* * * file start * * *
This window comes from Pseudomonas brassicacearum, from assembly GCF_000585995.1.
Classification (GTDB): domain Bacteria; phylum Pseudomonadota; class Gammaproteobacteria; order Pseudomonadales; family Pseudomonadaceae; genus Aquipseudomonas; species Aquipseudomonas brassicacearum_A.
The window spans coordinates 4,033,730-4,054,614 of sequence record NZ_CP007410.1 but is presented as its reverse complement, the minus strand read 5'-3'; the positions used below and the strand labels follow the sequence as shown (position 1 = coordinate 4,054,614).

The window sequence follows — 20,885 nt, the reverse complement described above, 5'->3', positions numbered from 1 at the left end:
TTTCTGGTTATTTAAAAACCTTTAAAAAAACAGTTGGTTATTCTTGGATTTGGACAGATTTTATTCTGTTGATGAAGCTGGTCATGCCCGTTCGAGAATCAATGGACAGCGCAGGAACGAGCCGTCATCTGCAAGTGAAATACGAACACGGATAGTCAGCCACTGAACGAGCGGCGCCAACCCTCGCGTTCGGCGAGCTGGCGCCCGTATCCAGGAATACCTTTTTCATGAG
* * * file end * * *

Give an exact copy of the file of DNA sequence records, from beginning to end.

This window comes from Pseudomonas brassicacearum, from assembly GCF_000585995.1.
Classification (GTDB): domain Bacteria; phylum Pseudomonadota; class Gammaproteobacteria; order Pseudomonadales; family Pseudomonadaceae; genus Aquipseudomonas; species Aquipseudomonas brassicacearum_A.
The window spans coordinates 4,033,730-4,054,614 of sequence record NZ_CP007410.1 but is presented as its reverse complement, the minus strand read 5'-3'; the positions used below and the strand labels follow the sequence as shown (position 1 = coordinate 4,054,614).

The window sequence follows — 20,885 nt, the reverse complement described above, 5'->3', positions numbered from 1 at the left end:
TTTCTGGTTATTTAAAAACCTTTAAAAAAACAGTTGGTTATTCTTGGATTTGGACAGATTTTATTCTGTTGATGAAGCTGGTCATGCCCGTTCGAGAATCAATGGACAGCGCAGGAACGAGCCGTCATCTGCAAGTGAAATACGAACACGGATAGTCAGCCACTGAACGAGCGGCGCCAACCCTCGCGTTCGGCGAGCTGGCGCCCGTATCCAGGAATACCTTTTTCATGAG